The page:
The providers who will be your partners in addressing your cost-of-risk issues need that information to help you determine your insured, uninsured and uninsurable risks and gauge the potential for significant loss due to either frequency or severity of a claim, injury or potential for financial and strategic loss.
What to expect from your
brokers and consultants
When children discover the usefulness of a hammer, they quickly find many things around the house that need "hammering," e.g., toys, the dining room table, the dog.
Service providers, including insurance brokers, often fall into the trap of using a new "tool" or insurance product everywhere they can, hoping that if they "hammer" enough things, something positive will result.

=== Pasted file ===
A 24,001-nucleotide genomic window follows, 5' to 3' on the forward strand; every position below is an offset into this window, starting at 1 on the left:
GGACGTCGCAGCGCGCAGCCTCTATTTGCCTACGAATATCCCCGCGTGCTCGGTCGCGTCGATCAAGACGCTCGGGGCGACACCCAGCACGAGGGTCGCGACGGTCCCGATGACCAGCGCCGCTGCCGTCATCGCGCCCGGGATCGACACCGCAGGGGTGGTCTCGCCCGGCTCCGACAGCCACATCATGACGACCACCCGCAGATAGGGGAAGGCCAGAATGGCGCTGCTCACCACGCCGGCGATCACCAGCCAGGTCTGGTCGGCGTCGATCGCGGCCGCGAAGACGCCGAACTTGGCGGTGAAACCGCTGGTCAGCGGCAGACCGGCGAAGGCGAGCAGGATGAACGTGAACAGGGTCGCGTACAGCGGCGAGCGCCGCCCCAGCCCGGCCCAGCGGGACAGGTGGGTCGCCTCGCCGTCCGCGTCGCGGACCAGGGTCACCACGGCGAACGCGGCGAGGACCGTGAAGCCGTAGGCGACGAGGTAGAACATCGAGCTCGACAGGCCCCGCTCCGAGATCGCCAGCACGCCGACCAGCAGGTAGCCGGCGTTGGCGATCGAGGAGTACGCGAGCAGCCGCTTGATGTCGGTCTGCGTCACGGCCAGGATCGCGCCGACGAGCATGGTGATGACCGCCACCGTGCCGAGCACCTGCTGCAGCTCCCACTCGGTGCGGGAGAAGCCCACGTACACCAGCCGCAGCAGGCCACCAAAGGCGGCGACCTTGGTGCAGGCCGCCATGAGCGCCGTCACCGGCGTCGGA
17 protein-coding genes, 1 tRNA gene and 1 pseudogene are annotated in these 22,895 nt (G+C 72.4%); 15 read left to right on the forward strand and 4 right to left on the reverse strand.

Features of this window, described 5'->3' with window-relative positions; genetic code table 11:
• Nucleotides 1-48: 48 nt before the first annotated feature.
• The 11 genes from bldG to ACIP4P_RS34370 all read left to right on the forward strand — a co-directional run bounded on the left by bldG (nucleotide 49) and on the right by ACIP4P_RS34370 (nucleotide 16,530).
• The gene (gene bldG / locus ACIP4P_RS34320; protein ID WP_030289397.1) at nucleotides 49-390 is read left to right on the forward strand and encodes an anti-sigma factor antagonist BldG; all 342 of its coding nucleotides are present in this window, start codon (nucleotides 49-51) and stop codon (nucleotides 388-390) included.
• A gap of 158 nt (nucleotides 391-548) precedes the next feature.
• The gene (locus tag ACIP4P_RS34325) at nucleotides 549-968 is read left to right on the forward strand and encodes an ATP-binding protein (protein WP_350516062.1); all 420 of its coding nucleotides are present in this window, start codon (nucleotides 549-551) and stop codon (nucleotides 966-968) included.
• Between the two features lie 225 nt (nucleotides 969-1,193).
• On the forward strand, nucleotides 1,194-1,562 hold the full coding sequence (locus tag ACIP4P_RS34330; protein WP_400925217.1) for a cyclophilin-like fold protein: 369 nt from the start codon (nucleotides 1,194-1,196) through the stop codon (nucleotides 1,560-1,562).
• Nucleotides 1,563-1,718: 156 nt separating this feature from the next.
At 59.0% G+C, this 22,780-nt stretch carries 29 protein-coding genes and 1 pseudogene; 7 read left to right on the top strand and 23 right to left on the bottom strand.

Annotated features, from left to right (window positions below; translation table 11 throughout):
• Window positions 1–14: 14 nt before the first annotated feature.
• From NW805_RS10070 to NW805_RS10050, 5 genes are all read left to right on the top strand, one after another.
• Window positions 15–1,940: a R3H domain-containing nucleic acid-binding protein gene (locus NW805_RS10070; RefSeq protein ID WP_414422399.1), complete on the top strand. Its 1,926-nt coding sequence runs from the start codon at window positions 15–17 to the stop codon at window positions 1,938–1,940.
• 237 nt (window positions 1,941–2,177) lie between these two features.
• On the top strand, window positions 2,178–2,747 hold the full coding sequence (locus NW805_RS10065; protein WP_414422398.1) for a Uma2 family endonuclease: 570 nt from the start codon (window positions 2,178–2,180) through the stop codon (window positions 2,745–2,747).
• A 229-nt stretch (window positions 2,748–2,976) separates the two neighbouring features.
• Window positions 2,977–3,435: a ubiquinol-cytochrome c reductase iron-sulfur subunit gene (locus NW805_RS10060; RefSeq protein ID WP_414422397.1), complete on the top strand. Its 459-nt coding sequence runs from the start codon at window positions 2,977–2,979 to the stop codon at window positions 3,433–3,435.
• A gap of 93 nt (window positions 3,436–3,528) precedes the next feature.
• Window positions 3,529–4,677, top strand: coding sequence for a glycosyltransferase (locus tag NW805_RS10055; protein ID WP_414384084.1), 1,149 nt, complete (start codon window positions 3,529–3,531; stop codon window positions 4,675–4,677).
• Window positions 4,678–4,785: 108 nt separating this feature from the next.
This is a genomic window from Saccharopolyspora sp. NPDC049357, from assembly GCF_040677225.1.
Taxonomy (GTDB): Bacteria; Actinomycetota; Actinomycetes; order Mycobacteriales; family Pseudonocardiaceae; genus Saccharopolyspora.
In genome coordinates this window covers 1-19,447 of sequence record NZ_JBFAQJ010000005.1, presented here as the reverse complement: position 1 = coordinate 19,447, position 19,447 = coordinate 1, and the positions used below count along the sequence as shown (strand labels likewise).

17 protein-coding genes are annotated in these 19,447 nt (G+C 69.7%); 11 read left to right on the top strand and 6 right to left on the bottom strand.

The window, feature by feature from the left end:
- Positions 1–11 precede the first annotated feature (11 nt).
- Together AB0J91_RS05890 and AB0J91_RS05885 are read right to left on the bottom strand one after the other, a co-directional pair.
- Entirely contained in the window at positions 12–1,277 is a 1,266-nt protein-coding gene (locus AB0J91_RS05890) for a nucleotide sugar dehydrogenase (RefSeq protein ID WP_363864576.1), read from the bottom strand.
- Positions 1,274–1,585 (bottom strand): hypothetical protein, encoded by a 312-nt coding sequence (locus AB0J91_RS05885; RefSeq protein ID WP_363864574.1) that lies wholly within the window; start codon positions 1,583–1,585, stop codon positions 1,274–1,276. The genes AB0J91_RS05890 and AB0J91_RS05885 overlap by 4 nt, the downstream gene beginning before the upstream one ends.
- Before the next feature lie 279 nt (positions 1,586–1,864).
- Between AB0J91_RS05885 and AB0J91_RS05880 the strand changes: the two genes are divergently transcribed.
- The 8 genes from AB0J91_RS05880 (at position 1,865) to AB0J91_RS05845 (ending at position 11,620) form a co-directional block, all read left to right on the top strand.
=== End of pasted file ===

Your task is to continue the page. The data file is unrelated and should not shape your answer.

The attribute most needed by insurance brokers/consultants for successful reduction of total cost of risk, though, is systemic understanding. Your insurance broker/consultant must be absolutely literate not only in your corporation's business, goals and strategies but also your corporation's systems and interrelationships.
Addressing a corporation's risk from a total cost of risk perspective involves these steps:
Discovery. The insurance broker/consultant must ask questions to understand your corporation, the interrelationships among various departments or operations, and with their suppliers, buyers and distribution channels. This will enable it to recognize all cost components within your organization.
Analyze and measure impact. The insurance broker/consultant then must acquire a thorough understanding of how various risks affect your corporation. This calls for analyzing all pure, speculative, insurable and non-insurable risks/exposures identified through the discovery process to determine how well they currently are controlled; to uncover opportunities for reduction; and to measure their impact on the corporation's overall financial condition.